Good ol’ gondola times
This is the last winter of the current gondola cars on Aspen Mountain. Out of nostalgia, we asked Aspen Times readers to tell us their most memorable gondola experiences. Though there wasn’t much feedback, the stories sure are good ones. Here’s a couple of ’em:One morning, just after my father, Sepp Uhl, longtime ski school supervisor of Aspen Mountain, got into the gondola alone, someone called his name and as he stuck his head out the gondola door to answer, the door closed on his head! It took considerable effort and yelling for him to get his skull back inside with the rest of his body. It did him no damage but caused everyone a good scare. It’s good to know the doors close tightly enough to keep us safely inside but, like subway doors, they are not a guillotine.- Anton UhlThere have been numerous memorable gondola experiences, but a couple come to mind: 1. We were riding up the first week it opened, awed over the heights and comparing the warmth to that of the Bell Mountain chair, when we looked up to find a bare ass pressed against the glass of the downcoming car. There he was, happily “mooning” the passengers on his way down. I never forget a face, but no chance here! 2. We were riding up with friends from McLean, Va. There was an extra seat, so one of the singles joined us, dressed in “cool Aspen local attire.” We paid him no mind. Ethel Kennedy and part of her clan were in town, so the conversation turned to them and some of the shenanigans they were pulling. Our wives threw out a couple of less-than-flattering remarks about Mrs. Kennedy. The single turned and in a very gentlemanly way said, “That’s my mom you’re talking about.” You have never seen such backpedaling as was done by our wives. The young man was Robert Kennedy Jr. – Jim Nowery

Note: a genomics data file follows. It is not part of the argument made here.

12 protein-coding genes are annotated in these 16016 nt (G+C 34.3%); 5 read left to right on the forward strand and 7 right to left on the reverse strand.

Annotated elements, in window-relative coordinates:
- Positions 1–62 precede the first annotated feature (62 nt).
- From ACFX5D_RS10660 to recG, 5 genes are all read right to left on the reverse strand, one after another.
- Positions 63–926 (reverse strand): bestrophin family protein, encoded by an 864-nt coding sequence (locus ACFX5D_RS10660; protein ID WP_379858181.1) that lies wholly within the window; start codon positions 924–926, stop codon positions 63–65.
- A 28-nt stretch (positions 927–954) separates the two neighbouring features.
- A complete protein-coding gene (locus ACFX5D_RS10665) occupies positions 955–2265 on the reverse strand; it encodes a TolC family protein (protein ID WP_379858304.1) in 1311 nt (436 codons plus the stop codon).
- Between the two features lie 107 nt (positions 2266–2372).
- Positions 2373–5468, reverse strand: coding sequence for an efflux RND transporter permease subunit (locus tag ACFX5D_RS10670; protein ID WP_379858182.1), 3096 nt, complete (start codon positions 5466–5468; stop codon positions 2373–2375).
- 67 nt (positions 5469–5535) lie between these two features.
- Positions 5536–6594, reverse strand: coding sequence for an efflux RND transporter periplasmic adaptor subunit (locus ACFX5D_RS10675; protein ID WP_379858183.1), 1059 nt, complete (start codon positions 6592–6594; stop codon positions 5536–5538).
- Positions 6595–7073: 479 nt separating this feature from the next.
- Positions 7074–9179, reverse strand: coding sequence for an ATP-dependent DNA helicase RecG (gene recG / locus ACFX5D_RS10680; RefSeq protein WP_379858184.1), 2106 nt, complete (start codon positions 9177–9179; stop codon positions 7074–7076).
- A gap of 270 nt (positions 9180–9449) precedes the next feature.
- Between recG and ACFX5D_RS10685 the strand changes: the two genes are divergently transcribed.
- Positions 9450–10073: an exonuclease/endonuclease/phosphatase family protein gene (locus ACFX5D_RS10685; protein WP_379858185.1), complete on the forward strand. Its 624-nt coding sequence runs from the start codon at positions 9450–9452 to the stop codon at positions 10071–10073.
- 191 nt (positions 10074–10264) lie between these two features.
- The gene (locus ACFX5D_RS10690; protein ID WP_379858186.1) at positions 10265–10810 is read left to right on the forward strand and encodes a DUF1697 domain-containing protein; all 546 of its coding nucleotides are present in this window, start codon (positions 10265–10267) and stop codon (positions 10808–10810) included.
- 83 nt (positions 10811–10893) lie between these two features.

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Amid the pre-Thanksgiving gloom of grim pandemic news here in Aspen, across Colorado and the mountain west came a small but significant dose of hope in the unlikely form of an Aspen Music Festival and School announcement.